Tuesday, October 30, 2012

Halloween in the Southern Colonies

The American tradition of Halloween did not arrive in New England with the Puritans, whose more rigid religious beliefs rejected the Celtic customs.  It is believed that the origins date back to the ancient Celtic festival of Samhain as practiced in Ireland and Northern France.  Pronounced "sow-in," the festival was intended to frighten away the ghosts of the dead who returned on the night of October 31st to damage crops and cause trouble.  The Celts wore costumes and built huge bonfires, using embers from the sacred bonfire to relight their extinguished hearth fires, a ritual intended to protect them during the coming winter.
The tradition of Halloween in America's earliest years was first practiced in Maryland and other Southern Colonies, where customs of different European ethnic groups merged with Native Americans' customs to create what has become Halloween in the United States.

Birthplace of Woodrow Wilson in Stauton, VA
On Saturday, October 27th, we were in Staunton, Virginia, to visit the birthplace and museum of Woodrow Wilson.  As we reached his birthplace and prepared to buy our tickets, we were invited to join a tour of the lovely town by historical society members Jane and Richard Hicks.  Jane's personal focus on her tours is architecture, although other guides may select their own emphasis, but architecture interested us, and off we went.

So, what does our visit to Woodrow Wilson's birthplace and an architectural tour of  Staunton have to do with Halloween?  Every year the merchants of Staunton, Virginia, carry on the traditions of early southern colonists, perhaps modified for modern times but with their origins in colonial time all the same, and costumed children fill the town's streets going from shop to shop to trick or treat.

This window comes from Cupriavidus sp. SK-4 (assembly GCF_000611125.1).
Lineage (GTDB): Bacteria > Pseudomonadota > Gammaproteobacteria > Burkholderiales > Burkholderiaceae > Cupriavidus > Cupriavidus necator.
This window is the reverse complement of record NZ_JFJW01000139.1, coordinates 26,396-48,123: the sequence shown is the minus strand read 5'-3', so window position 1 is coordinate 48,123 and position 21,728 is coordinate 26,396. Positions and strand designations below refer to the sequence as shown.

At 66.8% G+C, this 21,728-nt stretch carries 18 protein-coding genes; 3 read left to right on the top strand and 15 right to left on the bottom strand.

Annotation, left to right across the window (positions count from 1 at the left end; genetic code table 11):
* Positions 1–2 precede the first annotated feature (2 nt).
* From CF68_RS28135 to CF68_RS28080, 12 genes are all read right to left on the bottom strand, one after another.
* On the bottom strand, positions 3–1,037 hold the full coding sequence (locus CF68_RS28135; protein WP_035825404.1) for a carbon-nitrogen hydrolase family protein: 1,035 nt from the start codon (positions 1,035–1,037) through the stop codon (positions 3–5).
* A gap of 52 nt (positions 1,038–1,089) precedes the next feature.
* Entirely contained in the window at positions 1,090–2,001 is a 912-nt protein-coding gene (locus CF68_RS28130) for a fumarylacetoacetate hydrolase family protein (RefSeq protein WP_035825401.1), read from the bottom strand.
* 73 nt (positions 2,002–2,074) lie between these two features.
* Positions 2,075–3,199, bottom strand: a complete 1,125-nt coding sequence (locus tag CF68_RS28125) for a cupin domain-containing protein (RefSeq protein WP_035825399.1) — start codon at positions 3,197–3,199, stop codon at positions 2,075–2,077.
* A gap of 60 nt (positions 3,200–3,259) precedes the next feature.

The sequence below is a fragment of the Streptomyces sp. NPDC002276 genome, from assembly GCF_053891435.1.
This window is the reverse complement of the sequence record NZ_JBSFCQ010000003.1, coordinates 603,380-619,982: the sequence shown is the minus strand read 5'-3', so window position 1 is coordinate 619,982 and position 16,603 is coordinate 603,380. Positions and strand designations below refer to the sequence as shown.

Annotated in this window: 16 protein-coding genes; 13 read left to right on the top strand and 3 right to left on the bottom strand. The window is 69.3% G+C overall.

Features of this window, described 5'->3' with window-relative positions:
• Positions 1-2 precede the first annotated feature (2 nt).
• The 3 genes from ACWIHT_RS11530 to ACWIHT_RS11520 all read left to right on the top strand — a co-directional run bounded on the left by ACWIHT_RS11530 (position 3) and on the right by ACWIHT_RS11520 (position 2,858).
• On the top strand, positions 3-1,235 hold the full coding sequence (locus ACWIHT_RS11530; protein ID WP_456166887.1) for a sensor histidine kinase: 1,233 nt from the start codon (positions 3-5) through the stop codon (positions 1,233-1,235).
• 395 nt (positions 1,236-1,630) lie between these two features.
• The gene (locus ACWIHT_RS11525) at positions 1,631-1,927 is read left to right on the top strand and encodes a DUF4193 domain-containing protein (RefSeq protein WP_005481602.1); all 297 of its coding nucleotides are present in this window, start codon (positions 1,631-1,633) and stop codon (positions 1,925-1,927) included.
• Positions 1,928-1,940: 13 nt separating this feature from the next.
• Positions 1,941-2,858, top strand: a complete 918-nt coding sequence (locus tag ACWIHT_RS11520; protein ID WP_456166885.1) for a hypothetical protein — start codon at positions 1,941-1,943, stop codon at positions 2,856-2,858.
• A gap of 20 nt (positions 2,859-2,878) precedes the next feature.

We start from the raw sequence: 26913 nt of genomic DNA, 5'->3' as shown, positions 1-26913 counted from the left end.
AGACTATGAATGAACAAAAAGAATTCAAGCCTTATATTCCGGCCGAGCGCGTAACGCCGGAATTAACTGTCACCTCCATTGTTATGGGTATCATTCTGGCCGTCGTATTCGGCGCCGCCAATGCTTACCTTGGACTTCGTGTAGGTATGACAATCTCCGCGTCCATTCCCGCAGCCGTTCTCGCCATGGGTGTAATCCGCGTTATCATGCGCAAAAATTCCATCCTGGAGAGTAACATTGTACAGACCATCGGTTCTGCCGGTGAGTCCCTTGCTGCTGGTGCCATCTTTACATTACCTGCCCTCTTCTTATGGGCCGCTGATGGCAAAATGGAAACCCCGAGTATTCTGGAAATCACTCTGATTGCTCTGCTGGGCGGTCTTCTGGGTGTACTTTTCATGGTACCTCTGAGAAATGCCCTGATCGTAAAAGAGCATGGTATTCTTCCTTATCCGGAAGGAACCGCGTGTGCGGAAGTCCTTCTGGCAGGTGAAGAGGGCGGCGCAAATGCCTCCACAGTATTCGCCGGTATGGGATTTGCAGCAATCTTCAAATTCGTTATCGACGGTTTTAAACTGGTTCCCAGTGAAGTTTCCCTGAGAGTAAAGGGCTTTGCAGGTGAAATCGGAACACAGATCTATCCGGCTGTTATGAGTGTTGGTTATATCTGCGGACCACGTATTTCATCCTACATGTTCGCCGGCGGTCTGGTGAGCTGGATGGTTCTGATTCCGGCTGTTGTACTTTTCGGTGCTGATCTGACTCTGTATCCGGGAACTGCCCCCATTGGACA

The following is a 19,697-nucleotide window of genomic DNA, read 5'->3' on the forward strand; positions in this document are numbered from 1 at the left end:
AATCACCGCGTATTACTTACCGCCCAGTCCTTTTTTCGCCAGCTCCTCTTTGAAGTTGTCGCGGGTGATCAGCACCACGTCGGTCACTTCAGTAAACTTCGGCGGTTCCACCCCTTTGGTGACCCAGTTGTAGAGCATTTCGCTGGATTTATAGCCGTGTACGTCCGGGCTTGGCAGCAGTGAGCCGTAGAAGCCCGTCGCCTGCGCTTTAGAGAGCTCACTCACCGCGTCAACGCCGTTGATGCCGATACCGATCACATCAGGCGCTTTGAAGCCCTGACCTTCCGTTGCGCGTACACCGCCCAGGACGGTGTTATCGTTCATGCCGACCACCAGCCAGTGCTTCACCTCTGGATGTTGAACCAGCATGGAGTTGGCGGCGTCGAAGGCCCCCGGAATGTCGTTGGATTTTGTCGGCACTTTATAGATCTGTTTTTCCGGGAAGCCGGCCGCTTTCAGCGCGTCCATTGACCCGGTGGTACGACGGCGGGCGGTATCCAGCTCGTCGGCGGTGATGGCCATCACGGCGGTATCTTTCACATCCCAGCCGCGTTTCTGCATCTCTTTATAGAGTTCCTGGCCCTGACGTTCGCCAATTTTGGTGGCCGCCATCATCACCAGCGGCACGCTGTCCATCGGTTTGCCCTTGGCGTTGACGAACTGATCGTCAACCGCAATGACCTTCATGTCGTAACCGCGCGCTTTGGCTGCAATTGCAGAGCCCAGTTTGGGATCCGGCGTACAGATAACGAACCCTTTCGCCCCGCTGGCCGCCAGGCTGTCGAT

I confess, Jane's tour was excellent, but the costumed children were a delightful distraction for me, and I paused many times to photograph the adorable kids in their wonderful costumes!  The name Halloween comes from the Christian holy day of All Saints' Day, which is also known as All Hallows.  Two Christian customs may have also contributed to present-day Halloween traditions.

The custom of baking and sharing soul cakes on All Saints' Day may have evolved into the tradition of trick or treat.  In countries from which colonists immigrated, soul cakes were often given to poor children who went door to door asking for them.  Rather than asking for cake, this darling little elf has her eye on a window filled with tiny candy ducks in a confectioner's window.  

Because it was believed that the souls of the departed wandered the earth until All Saints' Day, it came to be believed that All Saints' Eve was the last opportunity for the wandering dead to take revenge on their enemies.  To avoid the vengeance of enemies that had died during the previous year, people wore masks or costumes to disguise their identities.  That custom provides a possible explanation for Halloween costuming.  This young boy's transformation into a tractor is quite an effective disguise!
Isaac Werner had no children, and he does not mention whether the Kansas community where he homesteaded celebrated Halloween.  Neither do I know whether little Tommy Wilson (as Thomas Woodrow Wilson was known in childhood) costumed for Halloween, and perhaps his father, a Presbyterian minister, might not have encouraged that tradition.  However, the present citizens of Wilson's birthplace have a wonderful tradition for the children of Staunton!  Thank you to all the costumed children and their mothers who have allowed me to share their wonderful celebration with my blog visitors.  We fell in love with their beautiful city, set in the Appalachian foothills, with a charming and vital downtown, beautiful architecture, and the birthplace, museum, and gift shop of Woodrow Wilson.
It will surprise none of you that the souvenirs I selected in the gift shop were books.  We passed much of the time during our continuing journey reading about the 28th President of the United States, who knew when he was quite young that he had "a very earnest political creed and very pronounced political ambitions" and who vowed with a college friend to "drill ourselves in all the arts of persuasion but especially in oratory...that we might have facility in leading others into our ways of thinking and enlisting them in our purposes."  (Quoted from a letter written by the young Woodrow Wilson)  His path to the Presidency was unusual, achieved not through a succession of political offices but rather through teaching, writing, and becoming the president of Princeton, from which he was recruited to become governor of New Jersey, and then was nominated and elected to two terms as President of the United States.  He served from 1913 to 1921, including throughout the years of our involvement in World War I.